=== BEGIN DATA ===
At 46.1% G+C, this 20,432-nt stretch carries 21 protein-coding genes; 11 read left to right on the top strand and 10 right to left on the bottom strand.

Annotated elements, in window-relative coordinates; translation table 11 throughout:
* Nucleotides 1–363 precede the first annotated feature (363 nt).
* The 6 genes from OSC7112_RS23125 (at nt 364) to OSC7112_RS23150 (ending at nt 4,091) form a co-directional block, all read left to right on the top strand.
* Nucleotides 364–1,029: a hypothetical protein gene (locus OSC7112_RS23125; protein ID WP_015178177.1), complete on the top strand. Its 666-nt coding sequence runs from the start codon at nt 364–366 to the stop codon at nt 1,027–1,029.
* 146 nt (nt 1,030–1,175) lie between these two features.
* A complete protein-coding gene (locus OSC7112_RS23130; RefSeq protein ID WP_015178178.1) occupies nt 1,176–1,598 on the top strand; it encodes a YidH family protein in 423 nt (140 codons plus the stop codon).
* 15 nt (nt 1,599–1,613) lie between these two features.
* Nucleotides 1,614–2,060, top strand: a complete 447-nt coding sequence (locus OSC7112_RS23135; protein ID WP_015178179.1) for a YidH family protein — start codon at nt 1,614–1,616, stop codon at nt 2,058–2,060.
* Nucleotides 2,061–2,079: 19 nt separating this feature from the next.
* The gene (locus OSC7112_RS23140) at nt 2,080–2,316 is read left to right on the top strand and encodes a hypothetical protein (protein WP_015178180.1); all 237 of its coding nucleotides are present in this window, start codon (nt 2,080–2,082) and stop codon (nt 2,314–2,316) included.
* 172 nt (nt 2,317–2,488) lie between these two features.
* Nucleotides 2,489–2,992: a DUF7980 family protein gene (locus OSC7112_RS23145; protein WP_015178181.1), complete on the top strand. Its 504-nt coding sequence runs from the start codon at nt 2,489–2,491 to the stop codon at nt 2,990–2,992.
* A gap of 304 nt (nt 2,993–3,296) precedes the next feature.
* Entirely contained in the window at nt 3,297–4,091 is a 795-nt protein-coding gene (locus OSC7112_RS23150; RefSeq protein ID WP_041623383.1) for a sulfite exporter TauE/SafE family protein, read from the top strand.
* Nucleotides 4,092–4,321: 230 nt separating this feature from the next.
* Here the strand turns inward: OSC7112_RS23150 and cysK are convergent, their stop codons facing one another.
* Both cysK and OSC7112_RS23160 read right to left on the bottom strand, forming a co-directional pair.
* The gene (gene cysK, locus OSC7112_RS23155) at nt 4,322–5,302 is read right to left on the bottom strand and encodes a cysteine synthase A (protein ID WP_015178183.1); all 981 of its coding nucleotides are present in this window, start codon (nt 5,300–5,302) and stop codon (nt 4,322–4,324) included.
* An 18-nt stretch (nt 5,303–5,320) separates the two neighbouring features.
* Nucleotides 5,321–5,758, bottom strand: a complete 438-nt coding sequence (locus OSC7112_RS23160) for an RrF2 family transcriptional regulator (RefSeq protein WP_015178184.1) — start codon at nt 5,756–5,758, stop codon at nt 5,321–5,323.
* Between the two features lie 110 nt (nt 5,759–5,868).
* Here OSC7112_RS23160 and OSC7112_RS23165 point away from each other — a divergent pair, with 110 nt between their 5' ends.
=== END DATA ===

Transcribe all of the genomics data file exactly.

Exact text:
At 46.1% G+C, this 20,432-nt stretch carries 21 protein-coding genes; 11 read left to right on the top strand and 10 right to left on the bottom strand.

Annotated elements, in window-relative coordinates; translation table 11 throughout:
* Nucleotides 1–363 precede the first annotated feature (363 nt).
* The 6 genes from OSC7112_RS23125 (at nt 364) to OSC7112_RS23150 (ending at nt 4,091) form a co-directional block, all read left to right on the top strand.
* Nucleotides 364–1,029: a hypothetical protein gene (locus OSC7112_RS23125; protein ID WP_015178177.1), complete on the top strand. Its 666-nt coding sequence runs from the start codon at nt 364–366 to the stop codon at nt 1,027–1,029.
* 146 nt (nt 1,030–1,175) lie between these two features.
* A complete protein-coding gene (locus OSC7112_RS23130; RefSeq protein ID WP_015178178.1) occupies nt 1,176–1,598 on the top strand; it encodes a YidH family protein in 423 nt (140 codons plus the stop codon).
* 15 nt (nt 1,599–1,613) lie between these two features.
* Nucleotides 1,614–2,060, top strand: a complete 447-nt coding sequence (locus OSC7112_RS23135; protein ID WP_015178179.1) for a YidH family protein — start codon at nt 1,614–1,616, stop codon at nt 2,058–2,060.
* Nucleotides 2,061–2,079: 19 nt separating this feature from the next.
* The gene (locus OSC7112_RS23140) at nt 2,080–2,316 is read left to right on the top strand and encodes a hypothetical protein (protein WP_015178180.1); all 237 of its coding nucleotides are present in this window, start codon (nt 2,080–2,082) and stop codon (nt 2,314–2,316) included.
* 172 nt (nt 2,317–2,488) lie between these two features.
* Nucleotides 2,489–2,992: a DUF7980 family protein gene (locus OSC7112_RS23145; protein WP_015178181.1), complete on the top strand. Its 504-nt coding sequence runs from the start codon at nt 2,489–2,491 to the stop codon at nt 2,990–2,992.
* A gap of 304 nt (nt 2,993–3,296) precedes the next feature.
* Entirely contained in the window at nt 3,297–4,091 is a 795-nt protein-coding gene (locus OSC7112_RS23150; RefSeq protein ID WP_041623383.1) for a sulfite exporter TauE/SafE family protein, read from the top strand.
* Nucleotides 4,092–4,321: 230 nt separating this feature from the next.
* Here the strand turns inward: OSC7112_RS23150 and cysK are convergent, their stop codons facing one another.
* Both cysK and OSC7112_RS23160 read right to left on the bottom strand, forming a co-directional pair.
* The gene (gene cysK, locus OSC7112_RS23155) at nt 4,322–5,302 is read right to left on the bottom strand and encodes a cysteine synthase A (protein ID WP_015178183.1); all 981 of its coding nucleotides are present in this window, start codon (nt 5,300–5,302) and stop codon (nt 4,322–4,324) included.
* An 18-nt stretch (nt 5,303–5,320) separates the two neighbouring features.
* Nucleotides 5,321–5,758, bottom strand: a complete 438-nt coding sequence (locus OSC7112_RS23160) for an RrF2 family transcriptional regulator (RefSeq protein WP_015178184.1) — start codon at nt 5,756–5,758, stop codon at nt 5,321–5,323.
* Between the two features lie 110 nt (nt 5,759–5,868).
* Here OSC7112_RS23160 and OSC7112_RS23165 point away from each other — a divergent pair, with 110 nt between their 5' ends.